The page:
“Discrimination is often a major source of mental anguish for people of color,” she said. “If you say that can’t be true, you immediately undermine that person’s existence. If you don’t believe there is a problem, you cannot deal with it.”
Sharing the same racial and ethnic background can be critical for some people, Villatoro said. For example, some health care networks offer Spanish speaking counselors, but “just knowing how to speak Spanish is not the same as sharing someone’s culture and the expectations of that community”.
In Hispanic communities, “social bonds are essential to well-being, and the family is closely linked to it,” she said. If “your provider doesn’t understand this, it may be difficult to try and work on your mental health.”
The biases manifest themselves in other ways. Some are structural, said Benjamin Le Cook, director of the Health Equity Research Lab at Cambridge Health Alliance in Boston and associate professor in the department of psychiatry at Harvard Medical School.
The healthcare system is poorly designed for people in jobs where it’s difficult to take time off to schedule or attend appointments, Cook said. “They may have multiple jobs, live further afield, need child care, or lack transportation. If they are uninsured or underinsured, they have to pay more out of pocket.”
Its center works in collaboration with researchers, health professionals and community members to identify and develop strategies to reduce inequalities in the health system. “This is where we spend a lot of time trying to fix this problem,” Cook said.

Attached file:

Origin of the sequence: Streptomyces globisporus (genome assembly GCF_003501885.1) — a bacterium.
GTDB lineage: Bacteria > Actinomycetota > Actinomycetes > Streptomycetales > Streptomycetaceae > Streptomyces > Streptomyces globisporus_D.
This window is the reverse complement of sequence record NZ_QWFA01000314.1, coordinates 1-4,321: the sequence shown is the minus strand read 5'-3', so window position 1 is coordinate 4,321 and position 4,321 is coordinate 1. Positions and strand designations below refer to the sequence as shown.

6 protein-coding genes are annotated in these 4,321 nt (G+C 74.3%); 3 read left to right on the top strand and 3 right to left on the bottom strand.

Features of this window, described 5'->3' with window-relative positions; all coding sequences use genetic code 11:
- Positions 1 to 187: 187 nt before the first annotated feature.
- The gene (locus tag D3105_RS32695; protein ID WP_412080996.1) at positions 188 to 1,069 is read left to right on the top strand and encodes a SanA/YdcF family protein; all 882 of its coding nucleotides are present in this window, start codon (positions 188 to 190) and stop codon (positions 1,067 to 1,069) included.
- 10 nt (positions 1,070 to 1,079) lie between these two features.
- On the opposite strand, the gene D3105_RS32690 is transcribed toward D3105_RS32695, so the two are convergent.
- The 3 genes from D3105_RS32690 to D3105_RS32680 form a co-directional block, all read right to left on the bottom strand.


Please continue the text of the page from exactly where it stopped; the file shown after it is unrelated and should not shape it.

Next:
For example, her team is exploring a system that allows community members to lead support groups outside of the mental health care system to address some of the gaps. These certified peers could also guide people in need of more care through the health system so that they feel better supported.
Another strategy is to integrate mental health screening and referrals into primary care.
“Screening really matters,” said Adam Biener, assistant professor of economics at Lafayette College in Easton, Pa. Her research has shown that although people from racial and ethnic communities may avoid mental health care and preventive care, they are more likely to see a doctor when they are physically ill.
But “nobody talks about mental health when they see a (primary care) doctor,” Biener said.
When referrals to mental health professionals occur, doctors need to make sure the list is diverse and that they ask patients about their preferences, Lewis said.
“We can do this in cardiology clinics,” she said, especially since heart patients have a high risk of depression, which can increase their risk of death.
Yet, Villatoro said, it’s important that providers – regardless of their background – recognize the wide range of identities people have and how they affect mental health.
“We need to go beyond just talking about the main ethnic groups and be more nuanced, take an intersectional approach,” she said. For example, a Hispanic woman whose identity matches her birth sex would face different challenges and likely require different coping strategies than a black transgender woman.
“Our identities influence what we do and experience in life,” Villatoro said. “Context is everything. And your path to good mental health could be very different from my path.”